Pope Francis greets the crowd from his studio overlooking St. Peter's Square at the Vatican Jan 4. The pope announced the names of 20 new cardinals he will create at a Feb. 14 consistory.


Pope Francis greets the crowd from his studio overlooking St. Peter's Square at the Vatican Jan 4. The pope announced the names of 20 new cardinals he will create at a Feb. 14 consistory.

January 12, 2015

Underscoring the geographical diversity of his selections, Pope Francis has named 20 new cardinals, 11 of them from the global South.

The new cardinals come "from 14 nations of every continent, showing the inseparable link between the Church of Rome and the particular churches present in the world," the pope said. Fifteen of the new cardinals are under age 80 and will be eligible to vote in a papal election.

With his Jan. 4 announcement, the pope continues to give more representation in the College of Cardinals to poorer countries, a movement he started a year ago.

According to the Vatican spokesman, Jesuit Father Federico Lombardi, the new cardinals will include the first in history from Cape Verde, Tonga and Myanmar.

The Feb. 14 consistory will bring the total number of cardinals under the age of 80 to 125. Until they reach their 80th birthdays, cardinals are eligible to vote in a conclave to elect a new pope.

The shift reflects the pope's emphasis on Africa and Asia, where the Church is growing fastest, and on his native region of Latin America, home to about 40 per cent of the world's Catholics.

Three of the new cardinal electors hail from Asia, three from Latin America, two from Africa and two from Oceania.

Of the five Europeans on the list, three lead dioceses in Italy and Spain that have not traditionally had cardinals as bishops – another sign of Pope Francis' willingness to break precedent.

While giving red hats to the archbishops of Ancona-Osimo and Agrigento, Italy, the pope will once again pass over the leaders of Venice and Turin, both historically more prestigious dioceses.

None of the new cardinals hails from the U.S. or Canada. In February 2014, Pope Francis elevated Archbishop Gerald Cyprien Lacroix of Quebec.

The U.S. currently has 11 cardinal electors and Canada four – Lacroix, Cardinal Thomas Collins of Toronto, Cardinal Jean-Claude Turcotte, 78, of Montreal and Cardinal Marc Ouellet, prefect of the Vatican's Congregation of Bishops.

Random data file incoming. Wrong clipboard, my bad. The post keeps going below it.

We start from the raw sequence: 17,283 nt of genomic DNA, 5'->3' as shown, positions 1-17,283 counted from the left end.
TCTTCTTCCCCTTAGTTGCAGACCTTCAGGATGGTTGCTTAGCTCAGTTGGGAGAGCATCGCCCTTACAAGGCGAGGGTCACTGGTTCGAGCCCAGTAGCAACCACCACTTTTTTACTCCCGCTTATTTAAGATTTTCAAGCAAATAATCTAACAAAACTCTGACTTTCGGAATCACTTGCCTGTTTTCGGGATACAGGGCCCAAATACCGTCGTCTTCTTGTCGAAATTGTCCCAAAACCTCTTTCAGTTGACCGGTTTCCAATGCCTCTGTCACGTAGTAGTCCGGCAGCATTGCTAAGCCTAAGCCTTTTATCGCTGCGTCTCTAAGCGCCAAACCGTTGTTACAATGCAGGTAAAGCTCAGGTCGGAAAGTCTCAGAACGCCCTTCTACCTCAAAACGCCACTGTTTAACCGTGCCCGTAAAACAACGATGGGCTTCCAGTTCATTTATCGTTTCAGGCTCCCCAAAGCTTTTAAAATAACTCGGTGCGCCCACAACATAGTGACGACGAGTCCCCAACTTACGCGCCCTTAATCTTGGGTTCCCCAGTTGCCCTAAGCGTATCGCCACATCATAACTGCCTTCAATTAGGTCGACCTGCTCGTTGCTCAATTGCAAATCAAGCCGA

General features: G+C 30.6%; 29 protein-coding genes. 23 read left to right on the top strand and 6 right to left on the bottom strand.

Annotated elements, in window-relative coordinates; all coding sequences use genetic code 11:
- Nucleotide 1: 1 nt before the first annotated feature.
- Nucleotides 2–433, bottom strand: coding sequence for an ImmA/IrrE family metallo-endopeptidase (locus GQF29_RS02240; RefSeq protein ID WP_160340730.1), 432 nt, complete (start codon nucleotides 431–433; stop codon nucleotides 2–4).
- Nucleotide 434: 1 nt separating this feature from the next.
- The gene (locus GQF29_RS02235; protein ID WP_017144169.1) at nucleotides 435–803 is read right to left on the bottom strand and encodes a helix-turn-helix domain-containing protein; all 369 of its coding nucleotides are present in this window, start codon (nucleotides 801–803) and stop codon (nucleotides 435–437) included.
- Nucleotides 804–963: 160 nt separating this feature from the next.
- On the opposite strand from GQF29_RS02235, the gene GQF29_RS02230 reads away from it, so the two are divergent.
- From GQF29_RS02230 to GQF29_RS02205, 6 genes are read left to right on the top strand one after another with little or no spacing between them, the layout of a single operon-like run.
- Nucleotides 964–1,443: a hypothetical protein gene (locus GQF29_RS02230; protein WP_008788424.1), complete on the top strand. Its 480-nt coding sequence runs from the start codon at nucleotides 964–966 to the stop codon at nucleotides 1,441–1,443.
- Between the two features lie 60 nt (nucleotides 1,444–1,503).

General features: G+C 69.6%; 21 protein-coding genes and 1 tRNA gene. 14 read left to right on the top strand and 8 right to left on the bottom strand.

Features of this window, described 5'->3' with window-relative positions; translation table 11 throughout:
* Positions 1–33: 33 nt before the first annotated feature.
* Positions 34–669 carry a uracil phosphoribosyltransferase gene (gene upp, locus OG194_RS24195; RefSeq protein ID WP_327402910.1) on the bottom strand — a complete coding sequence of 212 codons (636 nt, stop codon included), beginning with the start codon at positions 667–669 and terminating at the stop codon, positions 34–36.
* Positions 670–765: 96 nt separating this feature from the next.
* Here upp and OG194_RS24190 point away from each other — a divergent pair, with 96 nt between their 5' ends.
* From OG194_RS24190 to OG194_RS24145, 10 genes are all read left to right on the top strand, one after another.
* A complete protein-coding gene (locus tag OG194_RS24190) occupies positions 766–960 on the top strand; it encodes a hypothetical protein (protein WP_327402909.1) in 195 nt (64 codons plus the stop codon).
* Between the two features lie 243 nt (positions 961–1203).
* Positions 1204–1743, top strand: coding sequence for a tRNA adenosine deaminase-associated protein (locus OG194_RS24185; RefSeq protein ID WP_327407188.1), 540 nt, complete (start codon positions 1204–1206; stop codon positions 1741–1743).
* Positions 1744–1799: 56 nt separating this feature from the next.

Nine of the new cardinals have served as heads of their national bishops' conferences.

The continuing geographic shift is incremental in nature. With the new appointments, cardinals from Europe and North America will make up 57 per cent of those eligible to elect the next pope, down from 60 per cent on Jan. 4.

A number of the selections also reflect Pope Francis' emphasis on social justice. The new Mexican cardinal leads a diocese that has been hard hit by the current wave of drug-related violence in his country.

One of the Italian cardinals-designate, the archbishop of Agrigento in Sicily, leads the Italian bishops' commission on migration, an issue on which Pope Francis has placed particular importance.

In July 2013, the pope visited the southern Mediterranean island of Lampedusa, a major entry point for undocumented immigrants to Europe, and mourned the many who had died attempting to cross the sea.

Cardinal-designate Soane Patita Mafi of Tonga is, at age 53, the youngest of the new cardinals. He is one of three bishops, as opposed to archbishops, who will receive the red hat.


Only one of the new cardinals, the head of the Vatican's highest court, is a member of the Church's central administration, the Roman Curia, which currently accounts for about a quarter of all cardinal electors.

In addition to 15 new electors, Pope Francis named five new cardinals who are over the age of 80 and, therefore, ineligible to vote in a conclave. Popes have used such nominations to honour churchmen for their scholarship or other contributions.

Announcing the appointments, Pope Francis noted that the ceremony to induct the new cardinals will follow a two-day meeting of the entire college, Feb. 12 and 13, "to reflect on guidelines and proposals for reform of the Roman Curia."


The pope's nine-member Council of Cardinals is currently working on a major reform of the Vatican bureaucracy, including a new apostolic constitution for the curia.

Pope Francis said he had chosen to honour five retired bishops "distinguished for their pastoral charity in service to the Holy See and the Church," representing "so many bishops who, with the same pastoral solicitude, have given testimony of love for Christ and the people of God, whether in particular churches, the Roman Curia or the diplomatic service of the Holy See."

The five new honorary cardinals hail from Argentina, Colombia, Germany, Italy and Mozambique.